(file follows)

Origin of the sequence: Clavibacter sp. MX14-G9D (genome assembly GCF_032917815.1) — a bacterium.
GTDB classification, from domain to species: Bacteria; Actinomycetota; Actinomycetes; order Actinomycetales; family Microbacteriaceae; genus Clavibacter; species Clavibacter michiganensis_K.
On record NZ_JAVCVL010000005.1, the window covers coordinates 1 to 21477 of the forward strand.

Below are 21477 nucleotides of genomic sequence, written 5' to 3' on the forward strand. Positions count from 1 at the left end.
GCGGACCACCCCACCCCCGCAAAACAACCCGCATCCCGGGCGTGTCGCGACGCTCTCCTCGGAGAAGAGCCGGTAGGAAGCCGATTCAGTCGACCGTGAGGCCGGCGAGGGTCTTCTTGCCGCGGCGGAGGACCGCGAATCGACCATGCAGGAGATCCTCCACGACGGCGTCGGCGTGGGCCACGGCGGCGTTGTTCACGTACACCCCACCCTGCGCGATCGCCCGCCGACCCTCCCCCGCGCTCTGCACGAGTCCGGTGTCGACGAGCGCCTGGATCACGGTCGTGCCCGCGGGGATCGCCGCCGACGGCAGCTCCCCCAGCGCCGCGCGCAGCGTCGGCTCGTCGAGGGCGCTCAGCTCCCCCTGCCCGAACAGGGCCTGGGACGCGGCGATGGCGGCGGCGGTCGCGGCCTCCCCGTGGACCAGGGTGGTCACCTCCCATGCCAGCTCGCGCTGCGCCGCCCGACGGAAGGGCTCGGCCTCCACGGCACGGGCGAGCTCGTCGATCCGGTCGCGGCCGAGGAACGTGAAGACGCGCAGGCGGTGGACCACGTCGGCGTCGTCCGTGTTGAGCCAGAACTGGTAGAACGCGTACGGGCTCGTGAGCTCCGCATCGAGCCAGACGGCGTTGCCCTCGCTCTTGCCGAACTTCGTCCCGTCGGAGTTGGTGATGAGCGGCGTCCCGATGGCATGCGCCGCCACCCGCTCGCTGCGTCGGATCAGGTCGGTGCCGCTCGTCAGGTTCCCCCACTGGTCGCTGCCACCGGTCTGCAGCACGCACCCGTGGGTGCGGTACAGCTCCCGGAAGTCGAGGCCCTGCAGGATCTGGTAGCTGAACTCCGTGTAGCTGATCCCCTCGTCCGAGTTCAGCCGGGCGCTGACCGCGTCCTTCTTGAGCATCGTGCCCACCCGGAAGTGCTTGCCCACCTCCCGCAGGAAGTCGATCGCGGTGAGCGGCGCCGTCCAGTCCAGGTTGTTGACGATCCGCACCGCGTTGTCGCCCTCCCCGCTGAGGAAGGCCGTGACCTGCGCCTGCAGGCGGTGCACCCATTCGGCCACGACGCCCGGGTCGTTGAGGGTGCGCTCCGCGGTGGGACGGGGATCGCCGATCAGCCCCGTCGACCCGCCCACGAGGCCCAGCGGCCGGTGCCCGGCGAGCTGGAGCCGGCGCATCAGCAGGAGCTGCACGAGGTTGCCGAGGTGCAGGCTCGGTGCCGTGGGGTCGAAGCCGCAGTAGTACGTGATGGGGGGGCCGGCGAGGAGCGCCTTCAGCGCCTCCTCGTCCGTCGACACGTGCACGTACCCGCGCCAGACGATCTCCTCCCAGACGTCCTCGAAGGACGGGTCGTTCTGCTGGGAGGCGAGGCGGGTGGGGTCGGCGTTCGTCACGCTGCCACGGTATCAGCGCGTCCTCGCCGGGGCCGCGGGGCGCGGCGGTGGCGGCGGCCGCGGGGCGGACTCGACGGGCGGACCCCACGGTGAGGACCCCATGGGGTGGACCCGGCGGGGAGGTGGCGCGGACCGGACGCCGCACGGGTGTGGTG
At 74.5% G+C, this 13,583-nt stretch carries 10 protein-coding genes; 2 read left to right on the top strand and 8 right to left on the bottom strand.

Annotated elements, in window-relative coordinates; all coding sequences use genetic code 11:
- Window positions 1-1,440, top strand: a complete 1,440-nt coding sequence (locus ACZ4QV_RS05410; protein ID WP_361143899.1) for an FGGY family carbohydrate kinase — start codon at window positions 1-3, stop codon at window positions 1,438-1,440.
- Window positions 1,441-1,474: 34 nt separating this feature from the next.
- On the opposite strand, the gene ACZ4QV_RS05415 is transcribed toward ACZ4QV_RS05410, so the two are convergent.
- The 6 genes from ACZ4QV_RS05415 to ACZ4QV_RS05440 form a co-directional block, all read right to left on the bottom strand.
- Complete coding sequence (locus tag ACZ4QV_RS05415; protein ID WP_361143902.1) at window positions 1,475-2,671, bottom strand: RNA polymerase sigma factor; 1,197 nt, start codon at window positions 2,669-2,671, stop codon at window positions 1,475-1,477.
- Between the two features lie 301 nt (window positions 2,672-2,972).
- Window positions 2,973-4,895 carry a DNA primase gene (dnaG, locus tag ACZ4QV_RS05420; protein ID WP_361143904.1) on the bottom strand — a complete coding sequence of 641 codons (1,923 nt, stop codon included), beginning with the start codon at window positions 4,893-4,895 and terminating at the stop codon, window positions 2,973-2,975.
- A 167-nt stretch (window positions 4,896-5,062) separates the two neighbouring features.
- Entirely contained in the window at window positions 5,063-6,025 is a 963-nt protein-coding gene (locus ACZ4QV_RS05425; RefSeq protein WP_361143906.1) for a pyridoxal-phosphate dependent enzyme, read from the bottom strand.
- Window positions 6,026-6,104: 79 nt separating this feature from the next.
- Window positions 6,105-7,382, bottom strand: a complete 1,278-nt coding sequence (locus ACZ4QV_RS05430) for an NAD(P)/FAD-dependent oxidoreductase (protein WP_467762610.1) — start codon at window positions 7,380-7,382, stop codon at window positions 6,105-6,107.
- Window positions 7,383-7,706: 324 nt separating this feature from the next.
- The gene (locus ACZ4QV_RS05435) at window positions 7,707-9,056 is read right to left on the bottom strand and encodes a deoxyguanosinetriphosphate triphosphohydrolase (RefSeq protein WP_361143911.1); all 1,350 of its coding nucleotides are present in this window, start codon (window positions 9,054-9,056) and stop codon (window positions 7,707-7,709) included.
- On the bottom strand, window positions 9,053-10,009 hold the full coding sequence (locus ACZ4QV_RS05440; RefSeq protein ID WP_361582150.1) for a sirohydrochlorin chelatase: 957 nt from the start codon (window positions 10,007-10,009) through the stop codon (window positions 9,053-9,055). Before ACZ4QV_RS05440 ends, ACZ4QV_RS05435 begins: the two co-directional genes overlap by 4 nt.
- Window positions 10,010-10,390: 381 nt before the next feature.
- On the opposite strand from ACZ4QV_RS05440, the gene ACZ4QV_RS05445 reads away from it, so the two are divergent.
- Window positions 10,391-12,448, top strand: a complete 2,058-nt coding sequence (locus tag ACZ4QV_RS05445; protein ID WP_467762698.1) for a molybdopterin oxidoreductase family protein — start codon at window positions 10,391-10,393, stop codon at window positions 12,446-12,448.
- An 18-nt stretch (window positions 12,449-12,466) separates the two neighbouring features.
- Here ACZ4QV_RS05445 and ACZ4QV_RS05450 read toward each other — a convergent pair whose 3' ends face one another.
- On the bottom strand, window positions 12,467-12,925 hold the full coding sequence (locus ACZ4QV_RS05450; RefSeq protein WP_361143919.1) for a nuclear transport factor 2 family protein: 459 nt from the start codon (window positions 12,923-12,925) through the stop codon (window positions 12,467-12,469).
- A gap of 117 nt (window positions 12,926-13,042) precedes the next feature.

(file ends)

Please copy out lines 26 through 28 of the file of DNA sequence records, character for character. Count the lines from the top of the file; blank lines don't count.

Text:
- Here ACZ4QV_RS05445 and ACZ4QV_RS05450 read toward each other — a convergent pair whose 3' ends face one another.
- On the bottom strand, window positions 12,467-12,925 hold the full coding sequence (locus ACZ4QV_RS05450; RefSeq protein WP_361143919.1) for a nuclear transport factor 2 family protein: 459 nt from the start codon (window positions 12,923-12,925) through the stop codon (window positions 12,467-12,469).
- A gap of 117 nt (window positions 12,926-13,042) precedes the next feature.